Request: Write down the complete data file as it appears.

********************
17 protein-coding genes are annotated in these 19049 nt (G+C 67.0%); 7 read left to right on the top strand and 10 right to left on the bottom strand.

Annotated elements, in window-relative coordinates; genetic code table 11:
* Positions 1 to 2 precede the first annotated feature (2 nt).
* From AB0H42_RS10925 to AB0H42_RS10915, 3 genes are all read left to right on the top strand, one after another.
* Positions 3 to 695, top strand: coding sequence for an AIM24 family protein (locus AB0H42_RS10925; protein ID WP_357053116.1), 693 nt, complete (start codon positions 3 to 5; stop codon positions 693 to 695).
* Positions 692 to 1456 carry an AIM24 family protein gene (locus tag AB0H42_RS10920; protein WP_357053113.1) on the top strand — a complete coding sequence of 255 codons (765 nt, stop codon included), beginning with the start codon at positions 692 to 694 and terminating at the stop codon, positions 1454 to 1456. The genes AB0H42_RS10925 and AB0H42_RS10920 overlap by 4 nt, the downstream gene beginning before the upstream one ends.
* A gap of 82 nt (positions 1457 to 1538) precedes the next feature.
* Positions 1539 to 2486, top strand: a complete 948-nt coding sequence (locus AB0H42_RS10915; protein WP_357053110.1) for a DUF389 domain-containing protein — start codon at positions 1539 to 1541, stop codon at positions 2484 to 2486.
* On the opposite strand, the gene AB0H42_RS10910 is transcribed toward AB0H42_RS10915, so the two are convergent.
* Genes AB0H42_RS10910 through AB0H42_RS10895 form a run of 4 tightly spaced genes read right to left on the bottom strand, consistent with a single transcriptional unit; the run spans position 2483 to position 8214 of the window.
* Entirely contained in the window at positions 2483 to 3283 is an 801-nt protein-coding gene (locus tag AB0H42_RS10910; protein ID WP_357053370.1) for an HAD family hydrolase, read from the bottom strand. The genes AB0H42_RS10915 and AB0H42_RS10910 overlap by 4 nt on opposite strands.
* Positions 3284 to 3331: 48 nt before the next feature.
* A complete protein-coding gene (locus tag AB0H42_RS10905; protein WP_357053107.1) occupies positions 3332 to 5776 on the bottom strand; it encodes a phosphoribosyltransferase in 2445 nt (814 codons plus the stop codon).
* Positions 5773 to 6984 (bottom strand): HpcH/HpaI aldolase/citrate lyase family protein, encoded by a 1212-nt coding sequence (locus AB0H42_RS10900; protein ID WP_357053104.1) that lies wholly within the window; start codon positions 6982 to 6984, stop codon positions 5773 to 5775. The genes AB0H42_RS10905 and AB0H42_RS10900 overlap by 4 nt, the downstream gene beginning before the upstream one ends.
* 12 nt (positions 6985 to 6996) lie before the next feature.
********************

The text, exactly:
17 protein-coding genes are annotated in these 19049 nt (G+C 67.0%); 7 read left to right on the top strand and 10 right to left on the bottom strand.

Annotated elements, in window-relative coordinates; genetic code table 11:
* Positions 1 to 2 precede the first annotated feature (2 nt).
* From AB0H42_RS10925 to AB0H42_RS10915, 3 genes are all read left to right on the top strand, one after another.
* Positions 3 to 695, top strand: coding sequence for an AIM24 family protein (locus AB0H42_RS10925; protein ID WP_357053116.1), 693 nt, complete (start codon positions 3 to 5; stop codon positions 693 to 695).
* Positions 692 to 1456 carry an AIM24 family protein gene (locus tag AB0H42_RS10920; protein WP_357053113.1) on the top strand — a complete coding sequence of 255 codons (765 nt, stop codon included), beginning with the start codon at positions 692 to 694 and terminating at the stop codon, positions 1454 to 1456. The genes AB0H42_RS10925 and AB0H42_RS10920 overlap by 4 nt, the downstream gene beginning before the upstream one ends.
* A gap of 82 nt (positions 1457 to 1538) precedes the next feature.
* Positions 1539 to 2486, top strand: a complete 948-nt coding sequence (locus AB0H42_RS10915; protein WP_357053110.1) for a DUF389 domain-containing protein — start codon at positions 1539 to 1541, stop codon at positions 2484 to 2486.
* On the opposite strand, the gene AB0H42_RS10910 is transcribed toward AB0H42_RS10915, so the two are convergent.
* Genes AB0H42_RS10910 through AB0H42_RS10895 form a run of 4 tightly spaced genes read right to left on the bottom strand, consistent with a single transcriptional unit; the run spans position 2483 to position 8214 of the window.
* Entirely contained in the window at positions 2483 to 3283 is an 801-nt protein-coding gene (locus tag AB0H42_RS10910; protein ID WP_357053370.1) for an HAD family hydrolase, read from the bottom strand. The genes AB0H42_RS10915 and AB0H42_RS10910 overlap by 4 nt on opposite strands.
* Positions 3284 to 3331: 48 nt before the next feature.
* A complete protein-coding gene (locus tag AB0H42_RS10905; protein WP_357053107.1) occupies positions 3332 to 5776 on the bottom strand; it encodes a phosphoribosyltransferase in 2445 nt (814 codons plus the stop codon).
* Positions 5773 to 6984 (bottom strand): HpcH/HpaI aldolase/citrate lyase family protein, encoded by a 1212-nt coding sequence (locus AB0H42_RS10900; protein ID WP_357053104.1) that lies wholly within the window; start codon positions 6982 to 6984, stop codon positions 5773 to 5775. The genes AB0H42_RS10905 and AB0H42_RS10900 overlap by 4 nt, the downstream gene beginning before the upstream one ends.
* 12 nt (positions 6985 to 6996) lie before the next feature.